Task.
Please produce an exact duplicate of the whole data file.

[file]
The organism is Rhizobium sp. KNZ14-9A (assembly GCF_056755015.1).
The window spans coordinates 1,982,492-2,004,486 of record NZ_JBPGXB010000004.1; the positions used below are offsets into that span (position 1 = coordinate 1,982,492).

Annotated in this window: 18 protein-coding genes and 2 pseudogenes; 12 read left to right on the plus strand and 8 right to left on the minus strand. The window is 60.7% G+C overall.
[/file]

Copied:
The organism is Rhizobium sp. KNZ14-9A (assembly GCF_056755015.1).
The window spans coordinates 1,982,492-2,004,486 of record NZ_JBPGXB010000004.1; the positions used below are offsets into that span (position 1 = coordinate 1,982,492).

Annotated in this window: 18 protein-coding genes and 2 pseudogenes; 12 read left to right on the plus strand and 8 right to left on the minus strand. The window is 60.7% G+C overall.